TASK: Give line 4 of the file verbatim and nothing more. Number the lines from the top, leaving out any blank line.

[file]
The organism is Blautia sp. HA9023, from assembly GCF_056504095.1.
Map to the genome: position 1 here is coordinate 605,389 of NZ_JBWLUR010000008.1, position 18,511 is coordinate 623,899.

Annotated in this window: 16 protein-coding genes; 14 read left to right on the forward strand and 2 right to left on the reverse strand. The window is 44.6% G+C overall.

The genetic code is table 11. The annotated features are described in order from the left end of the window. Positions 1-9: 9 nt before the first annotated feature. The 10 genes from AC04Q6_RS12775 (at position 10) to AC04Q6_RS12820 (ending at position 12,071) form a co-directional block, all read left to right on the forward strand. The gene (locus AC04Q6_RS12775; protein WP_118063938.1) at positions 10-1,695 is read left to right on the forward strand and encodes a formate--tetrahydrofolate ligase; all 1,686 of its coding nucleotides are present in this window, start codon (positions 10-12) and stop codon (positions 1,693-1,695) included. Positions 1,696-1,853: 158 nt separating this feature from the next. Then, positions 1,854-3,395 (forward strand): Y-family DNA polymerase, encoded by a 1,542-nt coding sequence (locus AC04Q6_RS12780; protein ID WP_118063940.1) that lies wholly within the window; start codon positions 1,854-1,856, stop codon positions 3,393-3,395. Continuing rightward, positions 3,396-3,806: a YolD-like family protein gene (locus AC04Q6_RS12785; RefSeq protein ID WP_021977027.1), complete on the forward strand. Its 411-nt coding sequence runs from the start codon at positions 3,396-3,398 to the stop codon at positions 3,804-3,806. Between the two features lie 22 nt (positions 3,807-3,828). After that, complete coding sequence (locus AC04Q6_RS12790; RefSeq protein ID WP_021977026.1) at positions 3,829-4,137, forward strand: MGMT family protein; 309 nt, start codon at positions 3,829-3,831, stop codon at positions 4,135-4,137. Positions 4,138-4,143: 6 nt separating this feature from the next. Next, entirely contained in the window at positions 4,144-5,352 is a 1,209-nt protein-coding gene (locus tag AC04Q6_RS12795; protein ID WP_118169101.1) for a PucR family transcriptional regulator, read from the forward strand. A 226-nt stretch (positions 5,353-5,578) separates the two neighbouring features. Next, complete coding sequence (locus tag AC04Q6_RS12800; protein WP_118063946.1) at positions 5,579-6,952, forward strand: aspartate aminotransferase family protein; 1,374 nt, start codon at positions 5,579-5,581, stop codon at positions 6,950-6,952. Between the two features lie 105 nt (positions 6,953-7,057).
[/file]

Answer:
The genetic code is table 11. The annotated features are described in order from the left end of the window. Positions 1-9: 9 nt before the first annotated feature. The 10 genes from AC04Q6_RS12775 (at position 10) to AC04Q6_RS12820 (ending at position 12,071) form a co-directional block, all read left to right on the forward strand. The gene (locus AC04Q6_RS12775; protein WP_118063938.1) at positions 10-1,695 is read left to right on the forward strand and encodes a formate--tetrahydrofolate ligase; all 1,686 of its coding nucleotides are present in this window, start codon (positions 10-12) and stop codon (positions 1,693-1,695) included. Positions 1,696-1,853: 158 nt separating this feature from the next. Then, positions 1,854-3,395 (forward strand): Y-family DNA polymerase, encoded by a 1,542-nt coding sequence (locus AC04Q6_RS12780; protein ID WP_118063940.1) that lies wholly within the window; start codon positions 1,854-1,856, stop codon positions 3,393-3,395. Continuing rightward, positions 3,396-3,806: a YolD-like family protein gene (locus AC04Q6_RS12785; RefSeq protein ID WP_021977027.1), complete on the forward strand. Its 411-nt coding sequence runs from the start codon at positions 3,396-3,398 to the stop codon at positions 3,804-3,806. Between the two features lie 22 nt (positions 3,807-3,828). After that, complete coding sequence (locus AC04Q6_RS12790; RefSeq protein ID WP_021977026.1) at positions 3,829-4,137, forward strand: MGMT family protein; 309 nt, start codon at positions 3,829-3,831, stop codon at positions 4,135-4,137. Positions 4,138-4,143: 6 nt separating this feature from the next. Next, entirely contained in the window at positions 4,144-5,352 is a 1,209-nt protein-coding gene (locus tag AC04Q6_RS12795; protein ID WP_118169101.1) for a PucR family transcriptional regulator, read from the forward strand. A 226-nt stretch (positions 5,353-5,578) separates the two neighbouring features. Next, complete coding sequence (locus tag AC04Q6_RS12800; protein WP_118063946.1) at positions 5,579-6,952, forward strand: aspartate aminotransferase family protein; 1,374 nt, start codon at positions 5,579-5,581, stop codon at positions 6,950-6,952. Between the two features lie 105 nt (positions 6,953-7,057).